The 18 town councillors would not be paid and modest premises would be found.

A Bexhill town council – what’s all this about?

For some years now, Bexhill residents have been campaigning for more of a voice in decisions affecting their town. Everyone else living within Rother has a parish or town council, but Bexhill doesn’t.  We need one –  not to replace Rother, as Rother will continue as the second tier of local government but to represent Bexhill residents’ interests better.

History, ancient and modern

In 1902 Edward VII awarded Bexhill a royal charter to become Bexhill Borough Council. This was a source of great pride. But the council was lost in 1974 when Bexhill, Battle and Rye were merged along with the 29 parish councils to become the mostly rural Rother District Council. Rye kept its own town council, and so did Battle, but Bexhill’s 40,000 residents? Oddly, no.

In 2015, concerned citizens organised a petition with 4,000 people asking Rother for more democracy.  Legally, this forced Rother to respond and to set up a consultation process called the Community Governance Review 2017. In Phase 1 of this, the public was asked their views.

To help promote this public consultation, petitioners set up a voluntary group called Democracy 4 Bexhill, D4B: a non-party group that wants the consultation to be open, fair and effective, and which is working to promote it and spread the word.

900 people responded to Rother’s consultation: twice as many as any previous public consultation held by Rother. The majority wanted a town council. The special steering committee that Rother set up to guide the whole CGR process recommended that in Phase 2 this summer, they would send Bexhill’s 23,000 households a leaflet setting out the options for governance and asking their views. Rother then would make the decision over whether Bexhill could have its own council.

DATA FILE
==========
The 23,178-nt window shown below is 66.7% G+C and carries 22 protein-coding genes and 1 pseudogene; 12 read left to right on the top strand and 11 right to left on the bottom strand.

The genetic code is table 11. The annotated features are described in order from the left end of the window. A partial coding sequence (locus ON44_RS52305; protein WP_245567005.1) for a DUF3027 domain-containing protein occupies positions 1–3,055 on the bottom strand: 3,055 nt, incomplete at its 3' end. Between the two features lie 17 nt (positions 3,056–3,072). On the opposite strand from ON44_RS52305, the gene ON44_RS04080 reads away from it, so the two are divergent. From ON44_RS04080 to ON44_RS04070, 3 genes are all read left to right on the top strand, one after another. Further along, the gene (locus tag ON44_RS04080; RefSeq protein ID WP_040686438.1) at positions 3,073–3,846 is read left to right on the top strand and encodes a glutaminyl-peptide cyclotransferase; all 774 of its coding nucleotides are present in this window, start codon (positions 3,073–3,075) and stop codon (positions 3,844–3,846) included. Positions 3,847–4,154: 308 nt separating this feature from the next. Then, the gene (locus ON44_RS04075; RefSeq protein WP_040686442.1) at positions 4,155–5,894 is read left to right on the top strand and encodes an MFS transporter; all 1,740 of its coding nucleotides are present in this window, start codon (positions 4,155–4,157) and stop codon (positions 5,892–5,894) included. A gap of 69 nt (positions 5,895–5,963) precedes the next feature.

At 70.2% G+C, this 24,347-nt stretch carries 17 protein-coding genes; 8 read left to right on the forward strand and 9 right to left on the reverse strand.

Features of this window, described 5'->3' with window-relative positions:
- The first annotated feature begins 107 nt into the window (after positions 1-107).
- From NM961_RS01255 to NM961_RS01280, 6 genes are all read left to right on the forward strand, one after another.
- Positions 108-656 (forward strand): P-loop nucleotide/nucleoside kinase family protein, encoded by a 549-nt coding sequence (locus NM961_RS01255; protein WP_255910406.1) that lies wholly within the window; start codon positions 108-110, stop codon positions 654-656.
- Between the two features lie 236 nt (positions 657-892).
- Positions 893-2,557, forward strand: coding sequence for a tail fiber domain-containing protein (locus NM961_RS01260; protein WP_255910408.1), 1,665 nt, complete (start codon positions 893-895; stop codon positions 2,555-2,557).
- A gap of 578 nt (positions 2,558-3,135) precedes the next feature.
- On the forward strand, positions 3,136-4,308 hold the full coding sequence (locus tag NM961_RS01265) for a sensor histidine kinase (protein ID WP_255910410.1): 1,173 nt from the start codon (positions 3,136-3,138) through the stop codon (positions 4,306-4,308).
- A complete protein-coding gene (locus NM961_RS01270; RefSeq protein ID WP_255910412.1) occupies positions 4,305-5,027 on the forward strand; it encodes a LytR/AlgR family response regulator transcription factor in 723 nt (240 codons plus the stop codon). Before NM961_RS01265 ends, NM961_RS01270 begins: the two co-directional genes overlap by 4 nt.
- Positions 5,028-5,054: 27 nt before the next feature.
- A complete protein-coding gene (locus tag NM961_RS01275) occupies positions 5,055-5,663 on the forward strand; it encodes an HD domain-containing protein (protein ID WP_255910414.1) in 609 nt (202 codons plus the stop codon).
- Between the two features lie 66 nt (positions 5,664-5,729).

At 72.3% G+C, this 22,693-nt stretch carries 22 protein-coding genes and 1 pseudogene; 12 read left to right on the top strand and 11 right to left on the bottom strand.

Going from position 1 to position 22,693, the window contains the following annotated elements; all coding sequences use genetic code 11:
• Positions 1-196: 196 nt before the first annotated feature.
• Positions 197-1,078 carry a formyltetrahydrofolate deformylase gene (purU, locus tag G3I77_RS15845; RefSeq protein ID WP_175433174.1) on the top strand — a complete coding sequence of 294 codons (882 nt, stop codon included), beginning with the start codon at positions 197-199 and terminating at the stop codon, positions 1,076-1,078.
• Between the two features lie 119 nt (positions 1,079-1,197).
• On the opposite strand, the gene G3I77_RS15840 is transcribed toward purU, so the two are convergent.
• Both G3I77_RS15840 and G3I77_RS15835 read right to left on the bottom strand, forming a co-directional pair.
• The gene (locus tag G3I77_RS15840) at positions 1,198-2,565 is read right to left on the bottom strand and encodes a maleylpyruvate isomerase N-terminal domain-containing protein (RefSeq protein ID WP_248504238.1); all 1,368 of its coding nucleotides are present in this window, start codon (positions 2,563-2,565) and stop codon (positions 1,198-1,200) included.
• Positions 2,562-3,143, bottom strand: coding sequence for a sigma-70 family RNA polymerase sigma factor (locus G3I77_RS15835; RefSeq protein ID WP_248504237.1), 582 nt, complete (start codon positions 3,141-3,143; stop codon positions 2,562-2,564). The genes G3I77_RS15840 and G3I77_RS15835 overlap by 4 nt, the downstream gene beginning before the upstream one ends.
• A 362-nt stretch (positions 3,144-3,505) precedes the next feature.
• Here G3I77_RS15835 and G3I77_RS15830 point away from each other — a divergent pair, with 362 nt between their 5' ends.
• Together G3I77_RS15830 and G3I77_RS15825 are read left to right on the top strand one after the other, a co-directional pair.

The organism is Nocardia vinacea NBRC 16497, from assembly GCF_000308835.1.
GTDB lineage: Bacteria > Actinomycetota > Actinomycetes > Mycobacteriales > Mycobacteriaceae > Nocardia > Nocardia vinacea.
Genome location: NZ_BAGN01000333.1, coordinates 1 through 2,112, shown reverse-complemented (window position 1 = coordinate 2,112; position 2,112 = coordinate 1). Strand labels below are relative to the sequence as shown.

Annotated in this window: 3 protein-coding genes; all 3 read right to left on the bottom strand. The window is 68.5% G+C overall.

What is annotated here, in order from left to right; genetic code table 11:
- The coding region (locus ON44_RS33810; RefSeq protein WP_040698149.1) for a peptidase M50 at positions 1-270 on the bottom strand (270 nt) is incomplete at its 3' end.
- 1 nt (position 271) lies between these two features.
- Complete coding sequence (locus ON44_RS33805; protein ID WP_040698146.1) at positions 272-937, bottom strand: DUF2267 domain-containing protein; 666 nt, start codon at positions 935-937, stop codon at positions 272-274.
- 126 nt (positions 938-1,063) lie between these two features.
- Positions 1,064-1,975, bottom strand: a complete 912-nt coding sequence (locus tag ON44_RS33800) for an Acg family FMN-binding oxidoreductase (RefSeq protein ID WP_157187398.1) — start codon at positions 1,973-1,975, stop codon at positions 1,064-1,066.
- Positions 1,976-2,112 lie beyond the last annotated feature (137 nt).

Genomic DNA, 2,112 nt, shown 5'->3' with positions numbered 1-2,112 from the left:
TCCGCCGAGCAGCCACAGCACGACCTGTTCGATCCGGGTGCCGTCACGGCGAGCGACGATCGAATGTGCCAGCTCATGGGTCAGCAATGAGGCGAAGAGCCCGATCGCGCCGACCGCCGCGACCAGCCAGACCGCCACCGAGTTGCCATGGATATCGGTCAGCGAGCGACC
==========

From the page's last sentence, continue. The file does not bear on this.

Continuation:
At the last minute, Rother cancelled the steering committee’s meeting called to approve the leaflet. Then they insisted on adding an additional option that had never been referred to before, cancelled the leaflet drop saying it would cost too much, and effectively suspended everything by referring the whole process back to the steering committee! The Council meekly followed its leader. So now we wait to see what they are going to do. The clock is ticking. The law says they must complete the consultation process by January 2018.

Four options

The four options that have been proposed:

  • No change.
  • A town council.  It would have some powers, some capacity to raise money to provide services, and it could represent Bexhill’s interests more effectively than what happens now. It would cost a household in Band D, about 12p a week.
  • An area committee. That would bring together the current 18 Rother councillors for Bexhill to meet occasionally, but Rother has said it would have no powers.
  • Four parish councils. Each one would need a part-time paid town clerk.

What is a town council?

All over the UK, there are usually three tiers of local government with different responsibilities – in our area, we have

  • East Sussex County Council (roads, social services, education etc),
  • Rother District Council (environmental protection, waste, housing, planning) and
  • a parish or town council (except not for Bexhill!)

A town council is a statutory body and is the most local level of government. It serves the local area, and plays an important role in promoting the town, representing its interests and supporting the work of different groups in the community. It can wield “soft power” – in Bexhill this would mean influencing important decisions on Bexhill issues made by Rother or East Sussex County Council.

Town councils also have a number of formal powers. Many provide allotments, and look after playing fields, and other types of leisure facilities. They maintain rights of way, bus shelters, public benches or toilets and smaller scale street lighting.  Town councils are often concerned with the provision of community buildings, and with services for children, youth or old people. They can provide a tourist information service or even get initiate projects on housing or older people. They can do these things themselves or can fund other organisations, such as a charity, to do them through grants or contracts. In some areas they reinstate services which the bigger local authority has cut. As some of Rother’s parish councils already do, it could prepare a neighbourhood development plan or order which becomes part of the local development plan for the area and must be used as a basis for making decisions on planning. The town council would also receive up to 25% of the money paid by developers towards local infrastructure.